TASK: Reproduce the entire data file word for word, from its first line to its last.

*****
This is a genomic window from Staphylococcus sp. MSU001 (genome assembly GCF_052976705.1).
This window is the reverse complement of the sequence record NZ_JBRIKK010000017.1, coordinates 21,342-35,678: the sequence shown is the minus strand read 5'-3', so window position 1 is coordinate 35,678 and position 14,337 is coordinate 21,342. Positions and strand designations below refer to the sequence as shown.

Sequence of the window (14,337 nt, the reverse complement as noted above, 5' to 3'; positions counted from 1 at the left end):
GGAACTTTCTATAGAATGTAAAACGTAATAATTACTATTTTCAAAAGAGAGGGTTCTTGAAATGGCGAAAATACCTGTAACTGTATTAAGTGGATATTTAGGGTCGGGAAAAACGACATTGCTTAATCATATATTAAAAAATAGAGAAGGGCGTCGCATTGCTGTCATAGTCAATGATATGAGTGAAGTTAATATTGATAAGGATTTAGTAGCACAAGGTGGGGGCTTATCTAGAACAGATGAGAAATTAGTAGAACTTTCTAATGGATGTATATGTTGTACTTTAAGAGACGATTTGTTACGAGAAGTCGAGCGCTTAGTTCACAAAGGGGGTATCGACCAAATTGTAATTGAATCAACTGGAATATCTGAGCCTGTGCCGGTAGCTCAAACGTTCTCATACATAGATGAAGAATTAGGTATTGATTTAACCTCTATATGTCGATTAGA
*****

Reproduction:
This is a genomic window from Staphylococcus sp. MSU001 (genome assembly GCF_052976705.1).
This window is the reverse complement of the sequence record NZ_JBRIKK010000017.1, coordinates 21,342-35,678: the sequence shown is the minus strand read 5'-3', so window position 1 is coordinate 35,678 and position 14,337 is coordinate 21,342. Positions and strand designations below refer to the sequence as shown.

Sequence of the window (14,337 nt, the reverse complement as noted above, 5' to 3'; positions counted from 1 at the left end):
GGAACTTTCTATAGAATGTAAAACGTAATAATTACTATTTTCAAAAGAGAGGGTTCTTGAAATGGCGAAAATACCTGTAACTGTATTAAGTGGATATTTAGGGTCGGGAAAAACGACATTGCTTAATCATATATTAAAAAATAGAGAAGGGCGTCGCATTGCTGTCATAGTCAATGATATGAGTGAAGTTAATATTGATAAGGATTTAGTAGCACAAGGTGGGGGCTTATCTAGAACAGATGAGAAATTAGTAGAACTTTCTAATGGATGTATATGTTGTACTTTAAGAGACGATTTGTTACGAGAAGTCGAGCGCTTAGTTCACAAAGGGGGTATCGACCAAATTGTAATTGAATCAACTGGAATATCTGAGCCTGTGCCGGTAGCTCAAACGTTCTCATACATAGATGAAGAATTAGGTATTGATTTAACCTCTATATGTCGATTAGA